My friends have lived here for nearly 40 years and are still considered “new” compared to the families who have been here since the time royalty ruled. Forty years of connections means that even when their favorite butcher retired, they remained in contact, and since I’ve been friends with them for over 30 years, I was treated to a private lesson in their home by a professional butcher on how to make foie gras!

The first part of the lesson was choosing what to buy. It should look like this:

Note that it must be labeled “Indication Géographique Protégéé” to truly be foie gras. It’s like a stamp of authenticity, because without it, the foie could have come from China and merely packaged in France. It should also never be more than 700 grams or 1.5 pounds each because if it weighs more, it was probably treated with hormones or injected with something. We had two foies for a total of 60 € (I compared prices at Galeries Lafayette and found he gave us a wholesale price because retail was double this cost) or $90 to make a terrine that would easily serve 12, so it’s about $8 per serving.

The butcher brought everything from the porcelain terrine to the white port and white pepper.

The first thing he did was slice open the packages of raw foie and let them come to room temperature while having a coffee. Have I already mentioned how life here is slower and people take their time? It’s a challenge when waiting for repairs, returns, and deliveries, but it’s a welcome change when it comes to cooking and eating.

Once we finished our coffee, we took the two foies out of their packages and got an anatomy lesson in how the veins run through the livers. The butcher warned us against buying deveined foie because as you will see later, if you don’t buy the actual foie in one piece, anything can be made to look like deveined foie. Carefully spreading open the foie, the butcher, Monsieur Rocher, pointed out the biggest part of the vein at the top of the picture.

Spreading out the interior with his fingers like clay, Monsieur Rocher started at the top of the vein and gently pulled out the rest. It was a bit like taking out fish bones from the head to the tail, except this was much messier and more delicate. My friend put on rubber gloves to keep the foie from going into her nails, but the butcher said, it’s better to do it with bare hands so you can feel the veins as you do this.

The veins from one of the foie.

By the time all the veins were removed, the foie looked like blocks of clay.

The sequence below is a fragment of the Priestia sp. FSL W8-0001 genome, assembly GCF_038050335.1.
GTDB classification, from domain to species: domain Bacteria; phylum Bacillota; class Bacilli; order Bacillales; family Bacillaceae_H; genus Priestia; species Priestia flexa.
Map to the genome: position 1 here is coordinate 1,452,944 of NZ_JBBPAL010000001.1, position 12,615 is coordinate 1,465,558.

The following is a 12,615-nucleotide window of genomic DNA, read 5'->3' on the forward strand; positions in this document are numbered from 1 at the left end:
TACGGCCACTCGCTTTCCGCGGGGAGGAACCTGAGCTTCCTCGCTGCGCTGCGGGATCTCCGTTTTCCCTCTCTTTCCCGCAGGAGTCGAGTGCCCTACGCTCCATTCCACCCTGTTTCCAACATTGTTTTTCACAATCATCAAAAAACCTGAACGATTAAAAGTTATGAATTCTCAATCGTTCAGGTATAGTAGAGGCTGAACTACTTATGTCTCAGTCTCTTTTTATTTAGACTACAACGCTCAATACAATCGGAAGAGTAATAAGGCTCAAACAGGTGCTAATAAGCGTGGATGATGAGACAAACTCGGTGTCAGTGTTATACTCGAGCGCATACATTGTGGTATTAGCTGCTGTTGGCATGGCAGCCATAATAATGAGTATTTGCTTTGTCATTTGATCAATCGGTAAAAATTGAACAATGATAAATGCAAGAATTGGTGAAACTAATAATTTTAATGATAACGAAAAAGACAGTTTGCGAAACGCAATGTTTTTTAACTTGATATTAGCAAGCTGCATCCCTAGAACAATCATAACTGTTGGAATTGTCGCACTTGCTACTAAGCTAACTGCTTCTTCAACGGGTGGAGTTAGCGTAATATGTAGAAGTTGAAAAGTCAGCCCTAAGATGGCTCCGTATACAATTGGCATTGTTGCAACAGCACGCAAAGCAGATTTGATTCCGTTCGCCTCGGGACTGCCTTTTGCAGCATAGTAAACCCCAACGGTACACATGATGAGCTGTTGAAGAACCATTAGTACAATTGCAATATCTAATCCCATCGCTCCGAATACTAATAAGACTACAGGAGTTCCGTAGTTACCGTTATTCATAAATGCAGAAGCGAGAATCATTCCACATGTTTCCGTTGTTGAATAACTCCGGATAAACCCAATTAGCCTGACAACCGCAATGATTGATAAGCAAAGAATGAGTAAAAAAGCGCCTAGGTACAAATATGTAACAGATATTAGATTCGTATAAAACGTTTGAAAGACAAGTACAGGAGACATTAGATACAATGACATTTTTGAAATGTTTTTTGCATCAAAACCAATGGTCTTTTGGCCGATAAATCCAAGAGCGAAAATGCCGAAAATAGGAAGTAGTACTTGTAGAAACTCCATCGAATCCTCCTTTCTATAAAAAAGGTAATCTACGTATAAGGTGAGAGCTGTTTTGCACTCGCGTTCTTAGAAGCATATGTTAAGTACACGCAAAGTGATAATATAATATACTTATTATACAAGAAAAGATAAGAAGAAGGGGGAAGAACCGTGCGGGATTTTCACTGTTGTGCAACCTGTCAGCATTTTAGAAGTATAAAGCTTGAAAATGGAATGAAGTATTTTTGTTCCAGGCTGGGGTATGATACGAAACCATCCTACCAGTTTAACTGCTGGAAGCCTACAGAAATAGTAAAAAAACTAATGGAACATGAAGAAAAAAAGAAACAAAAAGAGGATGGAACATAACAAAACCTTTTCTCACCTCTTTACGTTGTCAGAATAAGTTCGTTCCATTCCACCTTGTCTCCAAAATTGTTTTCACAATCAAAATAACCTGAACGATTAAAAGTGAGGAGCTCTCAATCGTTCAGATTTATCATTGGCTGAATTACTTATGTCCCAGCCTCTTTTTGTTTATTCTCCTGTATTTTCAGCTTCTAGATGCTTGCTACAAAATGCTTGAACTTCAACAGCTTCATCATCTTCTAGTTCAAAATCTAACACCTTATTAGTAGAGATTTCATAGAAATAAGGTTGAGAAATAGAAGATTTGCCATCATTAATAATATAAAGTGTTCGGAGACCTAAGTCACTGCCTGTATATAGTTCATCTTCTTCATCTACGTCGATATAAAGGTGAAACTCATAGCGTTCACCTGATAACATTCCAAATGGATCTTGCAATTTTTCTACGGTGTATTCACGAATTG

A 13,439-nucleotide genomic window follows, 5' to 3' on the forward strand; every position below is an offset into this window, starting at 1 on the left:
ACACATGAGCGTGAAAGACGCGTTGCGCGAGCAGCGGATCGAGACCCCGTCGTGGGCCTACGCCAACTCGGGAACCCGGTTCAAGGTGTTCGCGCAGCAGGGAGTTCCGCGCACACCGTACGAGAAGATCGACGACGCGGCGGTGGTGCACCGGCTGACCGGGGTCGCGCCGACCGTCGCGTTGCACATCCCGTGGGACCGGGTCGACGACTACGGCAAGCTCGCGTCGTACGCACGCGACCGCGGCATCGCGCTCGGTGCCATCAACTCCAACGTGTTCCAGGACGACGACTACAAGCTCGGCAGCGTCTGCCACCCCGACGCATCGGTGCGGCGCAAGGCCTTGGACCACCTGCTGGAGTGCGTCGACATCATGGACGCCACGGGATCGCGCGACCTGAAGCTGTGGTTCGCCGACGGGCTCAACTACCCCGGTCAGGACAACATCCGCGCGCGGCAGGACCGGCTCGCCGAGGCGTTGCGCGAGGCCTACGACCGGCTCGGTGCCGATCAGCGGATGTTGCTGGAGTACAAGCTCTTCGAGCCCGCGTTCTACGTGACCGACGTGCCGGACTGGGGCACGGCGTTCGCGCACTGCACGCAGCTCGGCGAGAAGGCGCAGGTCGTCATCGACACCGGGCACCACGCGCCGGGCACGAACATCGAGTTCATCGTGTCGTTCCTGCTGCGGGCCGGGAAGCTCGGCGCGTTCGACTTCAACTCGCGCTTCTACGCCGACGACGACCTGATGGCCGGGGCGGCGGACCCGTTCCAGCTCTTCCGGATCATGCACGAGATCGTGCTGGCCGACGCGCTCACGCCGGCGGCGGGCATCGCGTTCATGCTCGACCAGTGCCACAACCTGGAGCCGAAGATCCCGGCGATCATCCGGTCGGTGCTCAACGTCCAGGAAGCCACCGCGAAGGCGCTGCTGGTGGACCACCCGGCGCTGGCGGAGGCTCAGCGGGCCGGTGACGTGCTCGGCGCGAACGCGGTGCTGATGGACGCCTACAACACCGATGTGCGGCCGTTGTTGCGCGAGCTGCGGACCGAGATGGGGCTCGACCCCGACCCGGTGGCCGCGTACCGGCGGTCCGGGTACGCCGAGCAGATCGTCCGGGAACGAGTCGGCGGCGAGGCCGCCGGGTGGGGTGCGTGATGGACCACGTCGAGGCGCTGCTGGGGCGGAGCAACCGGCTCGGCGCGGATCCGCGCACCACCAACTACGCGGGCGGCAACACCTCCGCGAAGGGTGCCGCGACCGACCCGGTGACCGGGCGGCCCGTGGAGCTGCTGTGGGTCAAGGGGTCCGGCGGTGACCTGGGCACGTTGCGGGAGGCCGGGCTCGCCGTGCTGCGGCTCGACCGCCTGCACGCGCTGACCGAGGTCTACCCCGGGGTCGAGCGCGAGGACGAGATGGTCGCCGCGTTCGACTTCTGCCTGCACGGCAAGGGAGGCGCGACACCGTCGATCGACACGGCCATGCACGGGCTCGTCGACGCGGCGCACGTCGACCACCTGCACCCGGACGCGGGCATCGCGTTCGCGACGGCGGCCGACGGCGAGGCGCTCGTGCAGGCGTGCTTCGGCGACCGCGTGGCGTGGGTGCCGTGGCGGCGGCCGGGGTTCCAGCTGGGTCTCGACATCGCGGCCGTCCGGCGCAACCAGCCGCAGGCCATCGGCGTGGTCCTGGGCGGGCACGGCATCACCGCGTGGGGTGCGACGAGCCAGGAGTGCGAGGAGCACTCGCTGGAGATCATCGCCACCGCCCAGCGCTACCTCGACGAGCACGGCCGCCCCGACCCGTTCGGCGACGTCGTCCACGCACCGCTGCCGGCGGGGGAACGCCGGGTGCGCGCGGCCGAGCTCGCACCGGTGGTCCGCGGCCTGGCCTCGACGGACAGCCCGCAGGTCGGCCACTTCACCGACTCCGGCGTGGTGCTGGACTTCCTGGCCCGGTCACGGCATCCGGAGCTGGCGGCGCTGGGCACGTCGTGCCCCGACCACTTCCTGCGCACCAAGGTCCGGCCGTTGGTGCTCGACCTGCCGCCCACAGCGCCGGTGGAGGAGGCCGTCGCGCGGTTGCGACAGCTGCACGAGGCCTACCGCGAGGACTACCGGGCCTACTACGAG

Because they were at room temperature, they were as soft as cookie dough.

The next step was to season liberally with white pepper, salt and the white port.

Once seasoned, the butcher rolled up the foie gras like you would a jelly roll and put it into the terrine he brought.

Cleaning up the edges with a paper towel, and smoothing out the top with the back of a spoon, we were ready to put the prepared terrine into a bain marie (a bigger pan halfway filled with hot water).

Then into a convection oven for 15 minutes at 160C or 320F on a rack set at mid or low, whichever makes the top of the terrine top reach the middle of the oven.

That’s it. Once you remove the terrine, spoon the fat evenly over the top so when it sets you will have an even coating on top. Let it cool near an open window until the terrine is room temperature, then cover with plastic film and refrigerate until you want to serve it. It will keep for about a week, so we are eating this for Christmas:) When you are ready to serve, take it out 20 minutes before serving and run the bottom and sides of the terrine with warm water, or dip the terrine into a bain marie, and a warm a sharp knife with hot water water. Slice and eat!

Since my boxes arrived, I now have my heavy coat and plenty of clothes to layer, so I can venture out and enjoy the lights adorning the city.

There are no less than five huge Christmas trees within five blocks of where I live. It’s nice to have the pleasure of seeing all the festive decorations without having to do anything other than walk around:)

My friends had two birthdays within a week, so they combined the party and made a “simple” dinner. Yes, this is their version of simple for seven adults and three children. There was foie gras (which I haven’t had since they made it illegal in California), stuffed cherry tomatoes, spicy sausage, and a tuna appetizer. Of course no celebration here is served without champagne, so we shared several bottles, along with some wine with dinner.

Dinner was a simple green salad with chives, this tuna and tomato tart, and a quiche Lorraine baked without a crust.

We saved room for dessert, a Vacherin Glacé, made of sorbet, ice cream, whipped cream, and meringue, with one candle for each birthday person and a raft of candles for the kids to blow out.

It was an indoor version of the lights on my pedestrian street, lit up at dusk every night and illuminated until past midnight. The outdoor LED bulbs twinkle, so it’s like walking under a canopy of stars on my way home:)